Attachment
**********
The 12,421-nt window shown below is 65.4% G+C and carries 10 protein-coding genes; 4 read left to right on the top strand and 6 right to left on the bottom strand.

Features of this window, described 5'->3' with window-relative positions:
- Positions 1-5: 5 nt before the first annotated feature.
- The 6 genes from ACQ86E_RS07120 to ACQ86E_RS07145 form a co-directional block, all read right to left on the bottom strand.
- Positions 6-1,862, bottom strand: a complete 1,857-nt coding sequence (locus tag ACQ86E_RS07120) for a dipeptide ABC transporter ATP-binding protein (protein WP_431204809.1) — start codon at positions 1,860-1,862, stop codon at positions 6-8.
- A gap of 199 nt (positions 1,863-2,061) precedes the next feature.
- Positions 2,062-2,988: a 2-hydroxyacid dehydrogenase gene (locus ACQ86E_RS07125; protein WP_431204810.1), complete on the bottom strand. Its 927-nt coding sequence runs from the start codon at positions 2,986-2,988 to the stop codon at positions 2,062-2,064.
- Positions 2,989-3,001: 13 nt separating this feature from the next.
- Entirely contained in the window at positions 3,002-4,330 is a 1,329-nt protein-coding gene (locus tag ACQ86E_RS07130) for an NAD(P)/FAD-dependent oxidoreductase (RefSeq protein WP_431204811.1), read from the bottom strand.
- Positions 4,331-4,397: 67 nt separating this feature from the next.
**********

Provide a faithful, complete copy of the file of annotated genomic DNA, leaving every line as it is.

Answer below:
The 12,421-nt window shown below is 65.4% G+C and carries 10 protein-coding genes; 4 read left to right on the top strand and 6 right to left on the bottom strand.

Features of this window, described 5'->3' with window-relative positions:
- Positions 1-5: 5 nt before the first annotated feature.
- The 6 genes from ACQ86E_RS07120 to ACQ86E_RS07145 form a co-directional block, all read right to left on the bottom strand.
- Positions 6-1,862, bottom strand: a complete 1,857-nt coding sequence (locus tag ACQ86E_RS07120) for a dipeptide ABC transporter ATP-binding protein (protein WP_431204809.1) — start codon at positions 1,860-1,862, stop codon at positions 6-8.
- A gap of 199 nt (positions 1,863-2,061) precedes the next feature.
- Positions 2,062-2,988: a 2-hydroxyacid dehydrogenase gene (locus ACQ86E_RS07125; protein WP_431204810.1), complete on the bottom strand. Its 927-nt coding sequence runs from the start codon at positions 2,986-2,988 to the stop codon at positions 2,062-2,064.
- Positions 2,989-3,001: 13 nt separating this feature from the next.
- Entirely contained in the window at positions 3,002-4,330 is a 1,329-nt protein-coding gene (locus tag ACQ86E_RS07130) for an NAD(P)/FAD-dependent oxidoreductase (RefSeq protein WP_431204811.1), read from the bottom strand.
- Positions 4,331-4,397: 67 nt separating this feature from the next.